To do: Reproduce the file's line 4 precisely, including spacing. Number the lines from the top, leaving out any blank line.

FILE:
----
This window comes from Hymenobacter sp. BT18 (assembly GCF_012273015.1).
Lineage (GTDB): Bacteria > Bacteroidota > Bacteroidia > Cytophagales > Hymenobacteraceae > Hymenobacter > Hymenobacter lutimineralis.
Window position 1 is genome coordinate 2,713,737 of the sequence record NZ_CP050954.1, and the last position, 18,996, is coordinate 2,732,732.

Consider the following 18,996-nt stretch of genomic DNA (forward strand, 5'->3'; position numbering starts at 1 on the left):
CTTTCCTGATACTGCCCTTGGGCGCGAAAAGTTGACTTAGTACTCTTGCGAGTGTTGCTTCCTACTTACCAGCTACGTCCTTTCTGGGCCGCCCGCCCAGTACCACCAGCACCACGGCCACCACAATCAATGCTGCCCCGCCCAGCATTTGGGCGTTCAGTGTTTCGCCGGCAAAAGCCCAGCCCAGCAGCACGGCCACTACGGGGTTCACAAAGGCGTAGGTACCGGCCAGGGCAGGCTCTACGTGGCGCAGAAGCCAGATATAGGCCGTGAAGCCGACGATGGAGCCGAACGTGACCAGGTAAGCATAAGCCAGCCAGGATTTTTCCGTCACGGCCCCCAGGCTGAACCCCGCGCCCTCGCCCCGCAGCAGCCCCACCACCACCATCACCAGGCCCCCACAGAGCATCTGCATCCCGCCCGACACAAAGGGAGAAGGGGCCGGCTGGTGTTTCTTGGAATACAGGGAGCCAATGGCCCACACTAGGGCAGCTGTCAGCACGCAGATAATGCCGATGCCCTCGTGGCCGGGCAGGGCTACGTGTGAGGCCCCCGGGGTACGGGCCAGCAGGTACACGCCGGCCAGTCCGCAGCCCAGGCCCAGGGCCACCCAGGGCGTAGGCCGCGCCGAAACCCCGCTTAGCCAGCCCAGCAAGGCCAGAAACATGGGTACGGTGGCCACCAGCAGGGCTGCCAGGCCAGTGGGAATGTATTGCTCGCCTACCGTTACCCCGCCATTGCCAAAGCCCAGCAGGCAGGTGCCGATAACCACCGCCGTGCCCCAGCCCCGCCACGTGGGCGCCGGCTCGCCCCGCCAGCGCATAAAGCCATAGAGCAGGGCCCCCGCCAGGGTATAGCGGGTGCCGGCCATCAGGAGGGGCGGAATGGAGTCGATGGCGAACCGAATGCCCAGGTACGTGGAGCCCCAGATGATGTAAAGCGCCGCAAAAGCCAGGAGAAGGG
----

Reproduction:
Consider the following 18,996-nt stretch of genomic DNA (forward strand, 5'->3'; position numbering starts at 1 on the left):